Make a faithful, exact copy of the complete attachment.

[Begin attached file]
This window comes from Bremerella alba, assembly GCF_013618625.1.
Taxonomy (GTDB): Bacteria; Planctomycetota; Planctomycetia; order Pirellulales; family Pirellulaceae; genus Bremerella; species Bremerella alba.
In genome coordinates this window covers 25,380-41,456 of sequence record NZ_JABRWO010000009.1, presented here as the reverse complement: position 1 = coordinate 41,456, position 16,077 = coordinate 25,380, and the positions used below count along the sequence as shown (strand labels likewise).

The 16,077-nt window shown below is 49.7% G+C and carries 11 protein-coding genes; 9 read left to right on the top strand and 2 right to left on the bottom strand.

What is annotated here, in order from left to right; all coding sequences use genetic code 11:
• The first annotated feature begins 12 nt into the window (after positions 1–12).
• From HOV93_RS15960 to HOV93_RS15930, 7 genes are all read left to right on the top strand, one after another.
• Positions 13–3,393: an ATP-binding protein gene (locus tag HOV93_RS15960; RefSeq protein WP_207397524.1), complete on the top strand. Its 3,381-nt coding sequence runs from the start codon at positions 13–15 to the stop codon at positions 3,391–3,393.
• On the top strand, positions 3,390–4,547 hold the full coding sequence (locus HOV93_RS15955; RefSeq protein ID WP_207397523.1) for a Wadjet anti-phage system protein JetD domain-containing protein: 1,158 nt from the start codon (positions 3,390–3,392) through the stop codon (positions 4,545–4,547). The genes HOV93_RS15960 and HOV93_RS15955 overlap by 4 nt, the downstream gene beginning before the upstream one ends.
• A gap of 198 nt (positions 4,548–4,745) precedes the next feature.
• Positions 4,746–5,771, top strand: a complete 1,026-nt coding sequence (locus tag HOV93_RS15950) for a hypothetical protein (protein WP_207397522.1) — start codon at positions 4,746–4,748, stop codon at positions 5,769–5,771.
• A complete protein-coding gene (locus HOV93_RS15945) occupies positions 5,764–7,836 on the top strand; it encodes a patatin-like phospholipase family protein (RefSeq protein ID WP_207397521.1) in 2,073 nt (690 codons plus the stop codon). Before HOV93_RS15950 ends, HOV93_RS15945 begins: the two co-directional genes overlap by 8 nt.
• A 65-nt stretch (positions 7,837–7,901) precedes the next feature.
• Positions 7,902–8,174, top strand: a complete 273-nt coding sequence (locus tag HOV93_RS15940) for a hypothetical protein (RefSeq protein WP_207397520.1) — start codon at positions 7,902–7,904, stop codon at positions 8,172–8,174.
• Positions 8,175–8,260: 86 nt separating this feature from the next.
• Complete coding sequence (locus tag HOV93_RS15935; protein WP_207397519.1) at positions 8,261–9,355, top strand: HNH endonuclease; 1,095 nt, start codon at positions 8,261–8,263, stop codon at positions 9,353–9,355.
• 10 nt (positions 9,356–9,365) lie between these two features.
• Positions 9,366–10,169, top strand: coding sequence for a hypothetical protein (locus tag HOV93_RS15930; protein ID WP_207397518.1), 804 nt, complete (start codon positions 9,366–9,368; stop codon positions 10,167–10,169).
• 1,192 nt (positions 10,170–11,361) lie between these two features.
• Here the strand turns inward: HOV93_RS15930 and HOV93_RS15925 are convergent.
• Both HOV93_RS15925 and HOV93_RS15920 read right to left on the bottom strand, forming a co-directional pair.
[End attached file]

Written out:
This window comes from Bremerella alba, assembly GCF_013618625.1.
Taxonomy (GTDB): Bacteria; Planctomycetota; Planctomycetia; order Pirellulales; family Pirellulaceae; genus Bremerella; species Bremerella alba.
In genome coordinates this window covers 25,380-41,456 of sequence record NZ_JABRWO010000009.1, presented here as the reverse complement: position 1 = coordinate 41,456, position 16,077 = coordinate 25,380, and the positions used below count along the sequence as shown (strand labels likewise).

The 16,077-nt window shown below is 49.7% G+C and carries 11 protein-coding genes; 9 read left to right on the top strand and 2 right to left on the bottom strand.

What is annotated here, in order from left to right; all coding sequences use genetic code 11:
• The first annotated feature begins 12 nt into the window (after positions 1–12).
• From HOV93_RS15960 to HOV93_RS15930, 7 genes are all read left to right on the top strand, one after another.
• Positions 13–3,393: an ATP-binding protein gene (locus tag HOV93_RS15960; RefSeq protein WP_207397524.1), complete on the top strand. Its 3,381-nt coding sequence runs from the start codon at positions 13–15 to the stop codon at positions 3,391–3,393.
• On the top strand, positions 3,390–4,547 hold the full coding sequence (locus HOV93_RS15955; RefSeq protein ID WP_207397523.1) for a Wadjet anti-phage system protein JetD domain-containing protein: 1,158 nt from the start codon (positions 3,390–3,392) through the stop codon (positions 4,545–4,547). The genes HOV93_RS15960 and HOV93_RS15955 overlap by 4 nt, the downstream gene beginning before the upstream one ends.
• A gap of 198 nt (positions 4,548–4,745) precedes the next feature.
• Positions 4,746–5,771, top strand: a complete 1,026-nt coding sequence (locus tag HOV93_RS15950) for a hypothetical protein (protein WP_207397522.1) — start codon at positions 4,746–4,748, stop codon at positions 5,769–5,771.
• A complete protein-coding gene (locus HOV93_RS15945) occupies positions 5,764–7,836 on the top strand; it encodes a patatin-like phospholipase family protein (RefSeq protein ID WP_207397521.1) in 2,073 nt (690 codons plus the stop codon). Before HOV93_RS15950 ends, HOV93_RS15945 begins: the two co-directional genes overlap by 8 nt.
• A 65-nt stretch (positions 7,837–7,901) precedes the next feature.
• Positions 7,902–8,174, top strand: a complete 273-nt coding sequence (locus tag HOV93_RS15940) for a hypothetical protein (RefSeq protein WP_207397520.1) — start codon at positions 7,902–7,904, stop codon at positions 8,172–8,174.
• Positions 8,175–8,260: 86 nt separating this feature from the next.
• Complete coding sequence (locus tag HOV93_RS15935; protein WP_207397519.1) at positions 8,261–9,355, top strand: HNH endonuclease; 1,095 nt, start codon at positions 8,261–8,263, stop codon at positions 9,353–9,355.
• 10 nt (positions 9,356–9,365) lie between these two features.
• Positions 9,366–10,169, top strand: coding sequence for a hypothetical protein (locus tag HOV93_RS15930; protein ID WP_207397518.1), 804 nt, complete (start codon positions 9,366–9,368; stop codon positions 10,167–10,169).
• 1,192 nt (positions 10,170–11,361) lie between these two features.
• Here the strand turns inward: HOV93_RS15930 and HOV93_RS15925 are convergent.
• Both HOV93_RS15925 and HOV93_RS15920 read right to left on the bottom strand, forming a co-directional pair.